‘You can do it. You can do anything. You’re the world’s greatest grandma…’
Jesus, these movies take up a lot of my damn time. Before we begin, let’s just have a little progress check. Ant-Man and the Wasp is the 20th film in the Marvel Cinematic Universe (MCU). It is set after Captain America: Civil War but before Avengers: Infinity War (despite being released after both of them). It is more-or-less a direct sequel to Ant-Man and has very little to do with any other MCU film besides a few passing references.
The very fact that it is necessary to do so much house cleaning before watching any Marvel movie is a testament to how ubiquitous they have become. In the case of Avengers: Infinity War, that didn’t matter because it felt like everything had been leading up to that film, to that moment. Ant-Man and the Wasp however, despite being some good ol’ fashioned escapist fun, still feels a little tagged on to the end. I mean, how do you follow Infinity War? Well, if you are the MCU you follow it by making another movie that sticks rigidly to the tried and tested Marvel formula. A box office return of $622,648,074 and a Rotten Tomatoes score of 88% suggests there is little wrong with this approach.
Scott Lang (Paul ‘the most beautiful man in the world’ Rudd) has to balance life as a Super Hero with being a father and also being on house arrest after the events of Ant-Man. He is a mere three days away from achieving all of this until Dr. Hank Pym (Michael Douglas) pops up and then everything goes to hell again.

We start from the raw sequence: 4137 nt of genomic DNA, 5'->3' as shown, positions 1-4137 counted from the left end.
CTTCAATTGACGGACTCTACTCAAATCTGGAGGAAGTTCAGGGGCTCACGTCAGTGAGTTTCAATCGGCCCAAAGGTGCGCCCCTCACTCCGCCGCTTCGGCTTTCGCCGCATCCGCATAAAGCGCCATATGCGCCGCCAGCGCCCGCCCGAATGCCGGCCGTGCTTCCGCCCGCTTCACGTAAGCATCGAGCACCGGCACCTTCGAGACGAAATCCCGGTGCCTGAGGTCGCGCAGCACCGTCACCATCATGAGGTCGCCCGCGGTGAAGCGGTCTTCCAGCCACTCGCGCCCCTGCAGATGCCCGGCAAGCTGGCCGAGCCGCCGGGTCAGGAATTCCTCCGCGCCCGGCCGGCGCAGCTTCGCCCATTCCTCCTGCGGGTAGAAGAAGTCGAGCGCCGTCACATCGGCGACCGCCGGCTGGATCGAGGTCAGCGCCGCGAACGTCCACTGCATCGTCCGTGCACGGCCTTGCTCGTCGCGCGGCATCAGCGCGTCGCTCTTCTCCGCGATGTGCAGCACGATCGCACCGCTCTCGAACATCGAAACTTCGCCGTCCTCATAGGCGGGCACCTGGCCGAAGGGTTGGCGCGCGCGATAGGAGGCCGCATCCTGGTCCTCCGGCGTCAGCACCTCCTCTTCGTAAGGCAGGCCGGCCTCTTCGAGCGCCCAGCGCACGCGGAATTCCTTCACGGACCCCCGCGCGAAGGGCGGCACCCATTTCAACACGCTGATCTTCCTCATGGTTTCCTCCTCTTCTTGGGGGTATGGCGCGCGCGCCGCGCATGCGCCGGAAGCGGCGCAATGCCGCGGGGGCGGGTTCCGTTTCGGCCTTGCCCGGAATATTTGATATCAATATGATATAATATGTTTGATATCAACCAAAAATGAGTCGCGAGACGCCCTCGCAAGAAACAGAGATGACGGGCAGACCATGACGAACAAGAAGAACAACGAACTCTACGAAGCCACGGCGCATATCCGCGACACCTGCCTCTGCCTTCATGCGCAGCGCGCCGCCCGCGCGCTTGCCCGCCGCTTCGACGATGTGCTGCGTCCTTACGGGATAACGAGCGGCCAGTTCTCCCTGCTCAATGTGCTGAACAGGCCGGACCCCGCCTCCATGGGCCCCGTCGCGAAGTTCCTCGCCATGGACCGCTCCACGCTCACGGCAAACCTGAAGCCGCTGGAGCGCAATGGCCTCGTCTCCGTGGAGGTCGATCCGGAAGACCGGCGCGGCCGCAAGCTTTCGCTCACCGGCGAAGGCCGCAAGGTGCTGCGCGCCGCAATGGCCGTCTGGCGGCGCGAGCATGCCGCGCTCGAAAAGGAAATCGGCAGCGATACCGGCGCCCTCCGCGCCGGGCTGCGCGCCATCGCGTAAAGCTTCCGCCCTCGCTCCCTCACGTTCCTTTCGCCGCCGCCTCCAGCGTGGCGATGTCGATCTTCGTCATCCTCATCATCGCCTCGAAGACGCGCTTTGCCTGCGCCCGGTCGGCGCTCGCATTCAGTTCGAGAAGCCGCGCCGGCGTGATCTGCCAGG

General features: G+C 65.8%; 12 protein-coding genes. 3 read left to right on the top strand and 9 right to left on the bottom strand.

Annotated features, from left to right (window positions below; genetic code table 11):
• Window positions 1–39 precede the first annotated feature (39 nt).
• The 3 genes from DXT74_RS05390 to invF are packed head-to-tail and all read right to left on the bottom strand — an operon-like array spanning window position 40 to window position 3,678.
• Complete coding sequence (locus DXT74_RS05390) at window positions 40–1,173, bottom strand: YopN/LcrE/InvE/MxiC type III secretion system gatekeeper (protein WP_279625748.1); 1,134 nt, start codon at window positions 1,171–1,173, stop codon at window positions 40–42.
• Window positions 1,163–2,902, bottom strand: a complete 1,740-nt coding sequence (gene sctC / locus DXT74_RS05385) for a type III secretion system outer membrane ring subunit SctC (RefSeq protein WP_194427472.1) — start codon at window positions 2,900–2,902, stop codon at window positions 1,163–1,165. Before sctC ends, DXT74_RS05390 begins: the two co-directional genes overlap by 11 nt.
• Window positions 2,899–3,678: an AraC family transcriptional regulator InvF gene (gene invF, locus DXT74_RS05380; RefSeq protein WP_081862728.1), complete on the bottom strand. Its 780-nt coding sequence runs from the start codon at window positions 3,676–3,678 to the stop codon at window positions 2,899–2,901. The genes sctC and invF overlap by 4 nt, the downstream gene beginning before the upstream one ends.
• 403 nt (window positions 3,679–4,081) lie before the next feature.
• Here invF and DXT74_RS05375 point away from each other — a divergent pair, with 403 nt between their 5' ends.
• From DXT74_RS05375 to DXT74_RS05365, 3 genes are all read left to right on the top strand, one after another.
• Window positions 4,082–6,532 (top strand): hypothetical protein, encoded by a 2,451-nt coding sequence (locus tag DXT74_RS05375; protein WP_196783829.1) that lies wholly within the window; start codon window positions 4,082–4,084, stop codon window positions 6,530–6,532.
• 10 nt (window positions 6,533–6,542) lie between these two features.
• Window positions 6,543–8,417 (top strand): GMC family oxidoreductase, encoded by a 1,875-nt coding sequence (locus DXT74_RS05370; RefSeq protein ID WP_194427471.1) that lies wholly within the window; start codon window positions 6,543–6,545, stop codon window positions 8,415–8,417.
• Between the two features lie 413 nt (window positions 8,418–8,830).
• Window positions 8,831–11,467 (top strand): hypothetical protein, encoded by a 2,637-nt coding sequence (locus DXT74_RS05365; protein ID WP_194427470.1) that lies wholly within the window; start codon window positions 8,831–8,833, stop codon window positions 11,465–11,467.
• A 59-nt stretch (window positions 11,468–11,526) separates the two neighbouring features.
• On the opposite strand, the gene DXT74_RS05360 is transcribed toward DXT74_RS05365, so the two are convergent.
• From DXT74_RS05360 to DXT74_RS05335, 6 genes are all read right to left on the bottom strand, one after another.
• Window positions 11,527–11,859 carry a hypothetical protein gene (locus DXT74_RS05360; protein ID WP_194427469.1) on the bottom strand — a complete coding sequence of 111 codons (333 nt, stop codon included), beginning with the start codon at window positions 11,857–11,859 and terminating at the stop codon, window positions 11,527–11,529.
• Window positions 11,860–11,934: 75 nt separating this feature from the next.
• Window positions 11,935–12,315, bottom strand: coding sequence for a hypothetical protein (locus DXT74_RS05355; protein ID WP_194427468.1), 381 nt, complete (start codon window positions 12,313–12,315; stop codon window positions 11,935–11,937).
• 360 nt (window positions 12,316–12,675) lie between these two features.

I don’t really buy Douglas in this more avuncular role. I just can’t get my head round him not being a villain. He’s just got one of those faces, you know? Evangeline Lilly (Wasp) and Michael Peña (sidekick) both fare better and provide excellent foil for Paul Rudd’s natural star power, and his eyes like bottomless pits of emotion and his strong, caring grip and his soft, milky white skin and his endless… wait… where am I? Oh Christ, Ant-Man and the Wasp, right, right. Let’s do this.
As with many, many entries in the MCU, this Ant-Man sequel totally works as a standalone popcorn movie to be enjoyed as a bit of fun. Which is kinda what these movies are supposed to be about. But taken as part of the whole franchise, particularly following on directly from Infinity War, and Ant-Man and the Wasp is too often forgettable and samey.
Having said that, this does feel like the full stop at the end of phase three of the MCU and with the intriguing Captain Marvel movie and another Avengers entry on the horizon, the future is still looking bright for Marvel.
Oh, and it’s also nice to see Stan Lee providing his trade mark cameo. Rest in peace Stan. Excelsior!